Being a parent is a job that lasts a lifetime. Caring for your children doesn’t really end when they come of age and leave home to build their own lives.
But there should be a limit, especially if you end up financially supporting your adult kids as they struggle with the current economic climate. Remember that you also have your nearing retirement to fund, and you shouldn’t jeopardize your future while helping your children.
Strike a balance between supporting your kids and safeguarding your nest egg with these four strategies.
Clearing up Expectations
The first thing you should do is make your intentions and expectations clear from the get-go. Clarify with your child what the money you’re giving them is exactly for and if it is a one-time lifeline or not.
If you fail to do this, they might think that you’ll always be able to help them until they get back up on their own feet. Perpetuating this kind of mindset also defeats the fact that your child is an independent adult who should be able to stand on their own financially.
A Loan v A Gift
The next thing you should settle with your child is specifying whether your help is a gift or a loan.
If it’s a loan, make sure to inform them when you expect them to pay you back. Creating a contract with a timeline of payments is a good way to go about the situation.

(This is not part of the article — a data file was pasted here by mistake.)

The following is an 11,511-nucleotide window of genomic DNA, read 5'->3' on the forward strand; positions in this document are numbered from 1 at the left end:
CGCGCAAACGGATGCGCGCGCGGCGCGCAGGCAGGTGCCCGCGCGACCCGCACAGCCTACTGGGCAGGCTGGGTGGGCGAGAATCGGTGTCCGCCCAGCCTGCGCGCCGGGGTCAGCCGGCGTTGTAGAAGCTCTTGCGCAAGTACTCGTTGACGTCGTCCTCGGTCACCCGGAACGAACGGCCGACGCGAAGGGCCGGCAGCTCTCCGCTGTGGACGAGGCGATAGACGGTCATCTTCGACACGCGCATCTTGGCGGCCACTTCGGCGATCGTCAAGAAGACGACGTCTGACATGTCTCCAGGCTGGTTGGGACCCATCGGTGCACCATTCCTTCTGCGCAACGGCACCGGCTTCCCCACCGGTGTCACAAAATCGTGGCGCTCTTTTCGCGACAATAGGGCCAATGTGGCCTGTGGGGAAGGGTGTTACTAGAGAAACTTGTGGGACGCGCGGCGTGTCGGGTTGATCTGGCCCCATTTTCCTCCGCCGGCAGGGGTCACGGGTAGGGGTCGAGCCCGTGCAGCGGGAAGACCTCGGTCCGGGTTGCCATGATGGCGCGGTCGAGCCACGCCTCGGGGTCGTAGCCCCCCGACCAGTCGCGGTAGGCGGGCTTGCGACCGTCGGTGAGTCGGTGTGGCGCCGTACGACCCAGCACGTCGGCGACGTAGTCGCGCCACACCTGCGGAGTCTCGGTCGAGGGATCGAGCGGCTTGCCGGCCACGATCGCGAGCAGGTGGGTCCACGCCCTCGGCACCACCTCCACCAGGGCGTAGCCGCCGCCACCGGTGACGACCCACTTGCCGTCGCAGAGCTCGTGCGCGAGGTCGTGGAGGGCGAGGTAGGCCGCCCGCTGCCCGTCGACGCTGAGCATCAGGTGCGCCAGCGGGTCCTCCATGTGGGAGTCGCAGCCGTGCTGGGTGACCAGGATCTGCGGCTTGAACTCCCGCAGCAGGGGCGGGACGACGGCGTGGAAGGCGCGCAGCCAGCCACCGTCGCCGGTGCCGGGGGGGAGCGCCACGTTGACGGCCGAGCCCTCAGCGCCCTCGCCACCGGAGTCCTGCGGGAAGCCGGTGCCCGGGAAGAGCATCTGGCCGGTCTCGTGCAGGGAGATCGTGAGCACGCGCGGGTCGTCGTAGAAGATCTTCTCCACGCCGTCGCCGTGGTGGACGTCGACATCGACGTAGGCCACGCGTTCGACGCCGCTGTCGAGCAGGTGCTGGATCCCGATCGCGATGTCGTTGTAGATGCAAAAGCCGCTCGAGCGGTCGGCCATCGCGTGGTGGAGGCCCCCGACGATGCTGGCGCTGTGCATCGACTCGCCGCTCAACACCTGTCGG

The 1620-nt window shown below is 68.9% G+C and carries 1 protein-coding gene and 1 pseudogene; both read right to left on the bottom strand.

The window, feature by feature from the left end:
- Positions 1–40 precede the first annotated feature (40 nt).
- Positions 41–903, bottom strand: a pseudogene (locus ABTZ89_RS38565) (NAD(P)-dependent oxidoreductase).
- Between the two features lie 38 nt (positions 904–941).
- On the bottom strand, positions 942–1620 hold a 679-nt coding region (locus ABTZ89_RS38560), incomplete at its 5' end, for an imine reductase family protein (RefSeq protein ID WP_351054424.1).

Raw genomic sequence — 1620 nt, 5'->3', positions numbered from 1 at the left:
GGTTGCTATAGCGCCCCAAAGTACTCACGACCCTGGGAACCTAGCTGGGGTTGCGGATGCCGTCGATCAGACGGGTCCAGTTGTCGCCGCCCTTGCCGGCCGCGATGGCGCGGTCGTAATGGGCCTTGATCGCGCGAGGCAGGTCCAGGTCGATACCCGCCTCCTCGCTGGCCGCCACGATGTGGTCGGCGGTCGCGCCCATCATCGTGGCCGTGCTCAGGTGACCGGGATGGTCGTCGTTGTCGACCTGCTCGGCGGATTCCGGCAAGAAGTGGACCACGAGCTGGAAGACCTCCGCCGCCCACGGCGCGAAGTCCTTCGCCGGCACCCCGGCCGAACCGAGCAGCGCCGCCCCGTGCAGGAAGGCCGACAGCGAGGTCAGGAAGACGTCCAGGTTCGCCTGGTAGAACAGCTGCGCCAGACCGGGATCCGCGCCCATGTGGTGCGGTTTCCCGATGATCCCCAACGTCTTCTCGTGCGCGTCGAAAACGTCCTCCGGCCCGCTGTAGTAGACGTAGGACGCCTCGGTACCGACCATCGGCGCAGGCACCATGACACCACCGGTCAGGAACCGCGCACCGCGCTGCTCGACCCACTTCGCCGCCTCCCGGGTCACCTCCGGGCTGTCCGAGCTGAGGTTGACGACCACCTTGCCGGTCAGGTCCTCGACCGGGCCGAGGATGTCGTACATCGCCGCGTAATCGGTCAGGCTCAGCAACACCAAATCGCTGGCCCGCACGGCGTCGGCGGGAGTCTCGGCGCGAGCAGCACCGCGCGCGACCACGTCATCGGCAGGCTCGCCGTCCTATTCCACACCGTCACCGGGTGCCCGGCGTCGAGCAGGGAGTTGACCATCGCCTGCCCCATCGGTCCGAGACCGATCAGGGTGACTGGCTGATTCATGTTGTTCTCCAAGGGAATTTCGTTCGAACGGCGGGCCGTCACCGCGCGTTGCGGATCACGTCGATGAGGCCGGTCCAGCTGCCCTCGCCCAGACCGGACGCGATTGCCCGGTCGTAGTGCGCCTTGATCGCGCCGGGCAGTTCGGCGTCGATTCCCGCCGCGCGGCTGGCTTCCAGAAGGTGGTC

But before you hand out money to your child, make sure that you aren’t giving away way more than what you can afford to lose.
Aside from financial support, your struggling children can also use your guidance and experience with solving financial issues.
For example, you can introduce them to budgeting methods like the 50/20/30 rule. Then, work with them to find ways to cut back on expenses and make the money they have left last them longer.
Moving Back In
Rent typically eats up a large portion of a person’s monthly budget. But instead of giving your child money to put towards their rent, you can just offer to open up your home for them.
This doesn’t mean that they can live absolutely free under your roof, though. Ask your kid to contribute to your household’s expenses, even if it’s just the small things.